The obvious question in this case would be simply why not get something more practical, but perhaps just a little less focused? Simple answer: because it’s just not the same; because you just know that you settled. I think this is a problem for obsessive personalities like mine: if I decide to buy something, I hate the idea that I have to compromise at all; whether it’s cameras or cars. Don’t get me wrong, I’d love to have either the 1M or Cayman R – but the reality is that I’d probably be annoyed most of the time because I have to sacrifice too many things that actually matter to me.
The same goes with cameras: many of you will recall the Nikon Coolpix A vs Ricoh GR battle from a couple of months ago; both are fantastic cameras and very focused pieces of equipment – much like the 1M and R – but they’re similarly compromised. (Don’t ask me which is which, because I have no idea. I suppose the R would be the GR, and the 1M would be the A…) Only having the option of one or nothing makes the choice much simpler: you simply live with it and make it work for you. It’s only when you’ve got two very similar choices that things become tough. In the end – I still haven’t bought either camera. I believe they call these ‘first world problems’.
In general, the more you care about the result (caring about the journey only makes things worse), the more you care about your tools; the diminishing returns are very, very steep. In practical terms – let’s say web viewing and small prints, a pro-grade prime isn’t that much better than the kit zoom, but when you can tell the difference, it bothers you. (It’s why I have eight 28mm-e options; or at least that’s what I tell myself anyway.) Collectively, we photographers have a tendency to look to the limitations – deliberate by design or otherwise – of our gear to find excuses for why an image isn’t as good as it should be. ‘If only’, we say. But, if we only had one camera, a fixed-focal lens and ISO 100 film and didn’t know any better, I’m sure we’d find a way to make it work. Actually, not only would we find a way to make it work, I’m sure most of us would make some pretty amazing images, too. And a viewer would see the image rather than technical deficiencies.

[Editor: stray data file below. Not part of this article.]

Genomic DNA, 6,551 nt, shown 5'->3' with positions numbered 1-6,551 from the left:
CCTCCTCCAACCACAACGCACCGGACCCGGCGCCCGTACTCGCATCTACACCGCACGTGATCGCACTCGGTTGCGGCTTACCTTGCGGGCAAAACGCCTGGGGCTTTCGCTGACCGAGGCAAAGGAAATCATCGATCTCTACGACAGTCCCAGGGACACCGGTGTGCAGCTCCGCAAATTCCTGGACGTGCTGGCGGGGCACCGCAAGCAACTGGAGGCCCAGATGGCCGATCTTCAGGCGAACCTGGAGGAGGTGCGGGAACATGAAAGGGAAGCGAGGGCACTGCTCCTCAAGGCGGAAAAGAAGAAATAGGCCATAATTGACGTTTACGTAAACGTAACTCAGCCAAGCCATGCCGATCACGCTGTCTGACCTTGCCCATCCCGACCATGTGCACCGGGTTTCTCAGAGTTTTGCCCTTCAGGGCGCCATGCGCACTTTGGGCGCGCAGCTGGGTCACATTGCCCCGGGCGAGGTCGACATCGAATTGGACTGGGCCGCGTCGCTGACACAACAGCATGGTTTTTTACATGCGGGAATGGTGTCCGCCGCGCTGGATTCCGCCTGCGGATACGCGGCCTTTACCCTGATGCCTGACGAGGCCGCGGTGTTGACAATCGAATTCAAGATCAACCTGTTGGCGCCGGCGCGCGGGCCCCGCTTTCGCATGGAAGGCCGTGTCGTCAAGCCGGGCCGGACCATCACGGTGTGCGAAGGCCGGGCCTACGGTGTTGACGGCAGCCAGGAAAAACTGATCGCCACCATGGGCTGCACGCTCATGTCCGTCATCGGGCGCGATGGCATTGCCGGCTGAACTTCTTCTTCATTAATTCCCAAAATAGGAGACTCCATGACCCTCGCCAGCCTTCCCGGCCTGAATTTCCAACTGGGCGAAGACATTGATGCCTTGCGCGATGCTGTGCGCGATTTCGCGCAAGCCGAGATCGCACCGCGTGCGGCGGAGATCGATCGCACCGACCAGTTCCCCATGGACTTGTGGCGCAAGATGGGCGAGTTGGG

Choice and consumerism have turned all of us into a bunch of lazy whiners**: there are many cultural stereotypes around this, but I feel it to be true. I’ve got to consciously catch myself before buying yet another piece of equipment (none of us are immune) thinking that it might result in different output: it won’t. Opening my mind would probably work much better. In the creative industries, limitations are actually much easier for humans to work with than a completely blank slate – simply because they both focus our thinking and rule out impracticalities that we shouldn’t waste our time on. Try it for yourself: it’s much easier to write an essay on a given topic rather than just ‘write an essay on anything’. The more limitations we have, the more we stretch ourselves, and the better we tend to do. Perhaps that’s why I find my hit rate with the Hasselblad and one lens – 12 shots – much, much higher than a D800E with a 24-120. I’m forced to think.
**The car industry is even worse than the camera industry: not only are there more choices, there’s even less distinction between them. D800 vs D800E was tough enough for most at the time; can you imagine if the D800 came in SE, Luxury, Executive and Sport trims, and if some options were interchangeable between some lines and not others? The forums would die of sheer server overload. “Should I buy a D800E Sport with the leather grips or a D800E Luxury with the Handling Package?” “Does anybody have photos in daylight of Midnight Black vs. Imperial Dark Blue side by side?” etc.
That said, I don’t really want to do my thinking while cursing my heavy twin-plate racing clutch in traffic. To the car enthusiasts amongst my readers, I’ve got two questions. Firstly, for entertainment value – money/ practicality being no object – what car do you think would suit me? And secondly, more practically…what would you pick for a) fun b) fast c) easy to drive in traffic d) has practical load-carrying ability e) has some style f) is affordable and g) preferably doesn’t drink like a sailor on shore leave? MT